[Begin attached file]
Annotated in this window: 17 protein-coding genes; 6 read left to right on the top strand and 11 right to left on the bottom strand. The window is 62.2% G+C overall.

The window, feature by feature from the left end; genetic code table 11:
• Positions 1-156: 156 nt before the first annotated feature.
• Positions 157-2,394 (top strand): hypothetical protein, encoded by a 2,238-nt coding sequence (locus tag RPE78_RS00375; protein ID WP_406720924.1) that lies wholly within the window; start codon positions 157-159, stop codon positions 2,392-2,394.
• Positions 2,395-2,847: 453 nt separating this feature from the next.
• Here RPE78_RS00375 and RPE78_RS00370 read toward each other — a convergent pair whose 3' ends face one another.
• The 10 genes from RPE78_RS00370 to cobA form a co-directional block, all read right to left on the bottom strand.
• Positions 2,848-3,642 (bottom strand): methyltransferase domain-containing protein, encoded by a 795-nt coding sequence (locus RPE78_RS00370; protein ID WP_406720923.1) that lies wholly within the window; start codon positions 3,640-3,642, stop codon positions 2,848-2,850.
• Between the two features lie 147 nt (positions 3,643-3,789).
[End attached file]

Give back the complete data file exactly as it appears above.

Annotated in this window: 17 protein-coding genes; 6 read left to right on the top strand and 11 right to left on the bottom strand. The window is 62.2% G+C overall.

The window, feature by feature from the left end; genetic code table 11:
• Positions 1-156: 156 nt before the first annotated feature.
• Positions 157-2,394 (top strand): hypothetical protein, encoded by a 2,238-nt coding sequence (locus tag RPE78_RS00375; protein ID WP_406720924.1) that lies wholly within the window; start codon positions 157-159, stop codon positions 2,392-2,394.
• Positions 2,395-2,847: 453 nt separating this feature from the next.
• Here RPE78_RS00375 and RPE78_RS00370 read toward each other — a convergent pair whose 3' ends face one another.
• The 10 genes from RPE78_RS00370 to cobA form a co-directional block, all read right to left on the bottom strand.
• Positions 2,848-3,642 (bottom strand): methyltransferase domain-containing protein, encoded by a 795-nt coding sequence (locus RPE78_RS00370; protein ID WP_406720923.1) that lies wholly within the window; start codon positions 3,640-3,642, stop codon positions 2,848-2,850.
• Between the two features lie 147 nt (positions 3,643-3,789).